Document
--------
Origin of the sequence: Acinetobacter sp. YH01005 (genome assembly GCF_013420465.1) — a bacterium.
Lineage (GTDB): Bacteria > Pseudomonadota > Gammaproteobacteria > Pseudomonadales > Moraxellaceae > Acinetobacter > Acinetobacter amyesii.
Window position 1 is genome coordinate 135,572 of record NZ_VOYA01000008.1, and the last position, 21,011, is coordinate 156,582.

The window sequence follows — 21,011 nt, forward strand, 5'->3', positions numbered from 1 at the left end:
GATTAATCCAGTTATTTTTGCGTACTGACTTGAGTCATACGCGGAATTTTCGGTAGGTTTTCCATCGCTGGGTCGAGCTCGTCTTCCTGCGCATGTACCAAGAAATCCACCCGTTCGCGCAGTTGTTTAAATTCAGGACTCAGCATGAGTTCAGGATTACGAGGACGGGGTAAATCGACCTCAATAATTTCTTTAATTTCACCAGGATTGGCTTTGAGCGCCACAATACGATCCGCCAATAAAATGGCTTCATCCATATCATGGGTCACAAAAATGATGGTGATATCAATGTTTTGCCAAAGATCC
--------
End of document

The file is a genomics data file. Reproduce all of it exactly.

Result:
Origin of the sequence: Acinetobacter sp. YH01005 (genome assembly GCF_013420465.1) — a bacterium.
Lineage (GTDB): Bacteria > Pseudomonadota > Gammaproteobacteria > Pseudomonadales > Moraxellaceae > Acinetobacter > Acinetobacter amyesii.
Window position 1 is genome coordinate 135,572 of record NZ_VOYA01000008.1, and the last position, 21,011, is coordinate 156,582.

The window sequence follows — 21,011 nt, forward strand, 5'->3', positions numbered from 1 at the left end:
GATTAATCCAGTTATTTTTGCGTACTGACTTGAGTCATACGCGGAATTTTCGGTAGGTTTTCCATCGCTGGGTCGAGCTCGTCTTCCTGCGCATGTACCAAGAAATCCACCCGTTCGCGCAGTTGTTTAAATTCAGGACTCAGCATGAGTTCAGGATTACGAGGACGGGGTAAATCGACCTCAATAATTTCTTTAATTTCACCAGGATTGGCTTTGAGCGCCACAATACGATCCGCCAATAAAATGGCTTCATCCATATCATGGGTCACAAAAATGATGGTGATATCAATGTTTTGCCAAAGATCC